Open Encrypted Database in PHP Created In Xojo

I’m using the built-in SQLiteDatabase in a desktop app, and have need to open the database on a server running PHP. Has anyone already cracked this nut?


Kimball I am guessing the answer is no. Personally I try to avoid the RoR/PHP world. Not always successful.

I’ve had great success in both PHP and RoR. Just seems that the database encryption chosen by Xojo is not particularly portable.

It requires you compiling SQLite yourself with the SEE extensions that you can purchase from the SQLite team directly.

Hi @Phillip Zedalis - that’s close to accurate, but not the only way: PHP accesses sqlite3 databases through a driver of sorts, and if your driver supports encryption, you can open / read encrypted databases. The SQLite driver for PHP has hooks built in to allow developers to provide their own implementation of encryption. The SEE extension provides one such implementation, but it is not the only one.

For example, there is SQLCipher, which allows you to use any encryption algorithm supported by openssl for your SQLite database. The SEE extension provides standard encryption algorithms:

AES-128 in OFB mode
AES-128 in CCM mode
AES-256 in OFB mode

openssl provides many dozens of algorithms, including RC4, AES-128-OFB, and AES-256-OFB. It does not (by default, or easily) provide AES-128-CCM.

If the SQLite databases from Xojo are encrypted using one of the supported algorithms from the SEE, I should be able to use the SQLCipher extension to access my databases. In consulting the Xojo documentation, we find that the SQLite engine provided by Xojo says “AES-128 encryption is used.” - but they do not specify if they are using the OFB or CCM version of it in the SEE.

Yesterday I spent some time getting SQLCipher installed on one of my dev servers, and verifying it can read/write its own encrypted databases. I then tried to get it to open several different Xojo database files… none of them worked, no matter what AES-128 flavor I tried. The only one I cannot try is AES-128-CCM, which leads me to believe that must be the cipher Xojo elected to use from the SEE.

Can anyone from Xojo chime in to confirm my findings?

The reason I am looking into this is here:

I’m not dead set on needing to get access to these sqlite databases in an php environment, but I’d like more input on the overall big picture described at that post.


[quote=42957:@Kimball Larsen]In consulting the Xojo documentation, we find that the SQLite engine provided by Xojo says “AES-128 encryption is used.” - but they do not specify if they are using the OFB or CCM version of it in the SEE.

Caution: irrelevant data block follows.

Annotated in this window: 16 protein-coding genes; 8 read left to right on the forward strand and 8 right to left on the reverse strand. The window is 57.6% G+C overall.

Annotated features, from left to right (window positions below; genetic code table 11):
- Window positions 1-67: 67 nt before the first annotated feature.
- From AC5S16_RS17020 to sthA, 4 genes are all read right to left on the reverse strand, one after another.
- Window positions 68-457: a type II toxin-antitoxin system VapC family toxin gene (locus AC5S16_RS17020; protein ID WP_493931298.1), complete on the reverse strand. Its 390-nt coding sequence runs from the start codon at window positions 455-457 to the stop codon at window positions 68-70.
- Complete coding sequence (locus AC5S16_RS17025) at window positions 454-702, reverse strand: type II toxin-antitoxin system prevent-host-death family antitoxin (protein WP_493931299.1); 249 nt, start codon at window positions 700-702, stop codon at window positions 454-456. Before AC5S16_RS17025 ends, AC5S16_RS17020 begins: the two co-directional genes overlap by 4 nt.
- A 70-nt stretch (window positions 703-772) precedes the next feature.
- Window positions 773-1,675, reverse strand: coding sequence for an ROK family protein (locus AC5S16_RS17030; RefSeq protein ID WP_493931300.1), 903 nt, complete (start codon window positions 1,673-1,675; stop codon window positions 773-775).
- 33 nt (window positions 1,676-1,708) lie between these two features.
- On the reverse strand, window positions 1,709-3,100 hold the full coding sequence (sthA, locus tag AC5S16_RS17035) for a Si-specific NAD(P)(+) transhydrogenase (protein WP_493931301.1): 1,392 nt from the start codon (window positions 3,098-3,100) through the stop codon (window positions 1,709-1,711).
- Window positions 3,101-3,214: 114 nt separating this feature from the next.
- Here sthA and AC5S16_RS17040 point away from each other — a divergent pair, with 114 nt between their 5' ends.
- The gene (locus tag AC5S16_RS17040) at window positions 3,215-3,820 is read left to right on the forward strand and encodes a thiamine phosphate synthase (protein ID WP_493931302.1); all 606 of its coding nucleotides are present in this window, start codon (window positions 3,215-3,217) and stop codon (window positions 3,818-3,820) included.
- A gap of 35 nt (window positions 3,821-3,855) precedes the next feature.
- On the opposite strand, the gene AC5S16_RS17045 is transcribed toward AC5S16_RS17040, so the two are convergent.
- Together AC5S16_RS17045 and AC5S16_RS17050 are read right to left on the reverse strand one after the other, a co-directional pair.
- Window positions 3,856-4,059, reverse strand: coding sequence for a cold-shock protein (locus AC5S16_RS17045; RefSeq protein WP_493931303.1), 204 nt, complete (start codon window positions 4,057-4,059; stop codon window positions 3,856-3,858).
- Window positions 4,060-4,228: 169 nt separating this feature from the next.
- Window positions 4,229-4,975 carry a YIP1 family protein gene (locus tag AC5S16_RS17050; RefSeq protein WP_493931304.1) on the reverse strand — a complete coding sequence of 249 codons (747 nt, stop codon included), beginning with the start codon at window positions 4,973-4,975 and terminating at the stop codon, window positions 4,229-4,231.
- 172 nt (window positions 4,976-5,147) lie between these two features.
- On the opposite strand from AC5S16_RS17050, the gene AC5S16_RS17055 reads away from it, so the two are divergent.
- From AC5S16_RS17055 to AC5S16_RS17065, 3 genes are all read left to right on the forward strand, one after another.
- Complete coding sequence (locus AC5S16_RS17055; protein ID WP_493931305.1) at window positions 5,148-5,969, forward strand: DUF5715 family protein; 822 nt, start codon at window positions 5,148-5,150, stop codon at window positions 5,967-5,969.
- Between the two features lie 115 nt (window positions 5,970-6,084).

We use as licensed directly from Dr. Hipp.

@Norman Palardy - the SEE provides 4 different ways to encrypt the databases, 2 of which can be described as AES-128. Which specific cipher is Xojo using within the SEE?

I’m not the expert on this and it does not seem to me that we select a method - rather just a key is set.

If you check that page there’s no extra API for selecting a method - just a “Usage” not that says you should set the key right away after attaching either using the pragmas or using the C api

EDIT : Further reading leads me to suspect it’s AES-128 OFB

Thanks, @Norman Palardy - Though I suspect that it is AES-128-CCM, given my above comments. I’ll try again tomorrow to connect using ofb.

Hi Kimball. Yes I know there are multiple ways to encrypt SQLite databases. It was my understanding (and assumption) it would not be possible to open a Xojo encrypted database using SEE from PHP without using SEE. The reason is you compile SQLite directly with the extensions and therefore any encryption that occurs after a SQLite connection is made would not work because they can’t connect. It happens at the driver level. In fact as I think about it you’d likely have to compile PHP with the SQLite SEE header. This is all as assumption though as I haven’t tried to do it.

I’m basing my suspicions on what I see in the C source files we compile the plugin from.
But I could easily be misreading this

However the encryption is done right low level in at the db C API level - not just encrypting data.
For the split code base you literally replace “sqlite.c” with the one that includes the SEE code and compile.
It encrypts ALL the data pages & metadata as db pages are read & written - not just the data IN the columns

I can confirm that it is AES-128 OFB after some testing with SQLiteManager.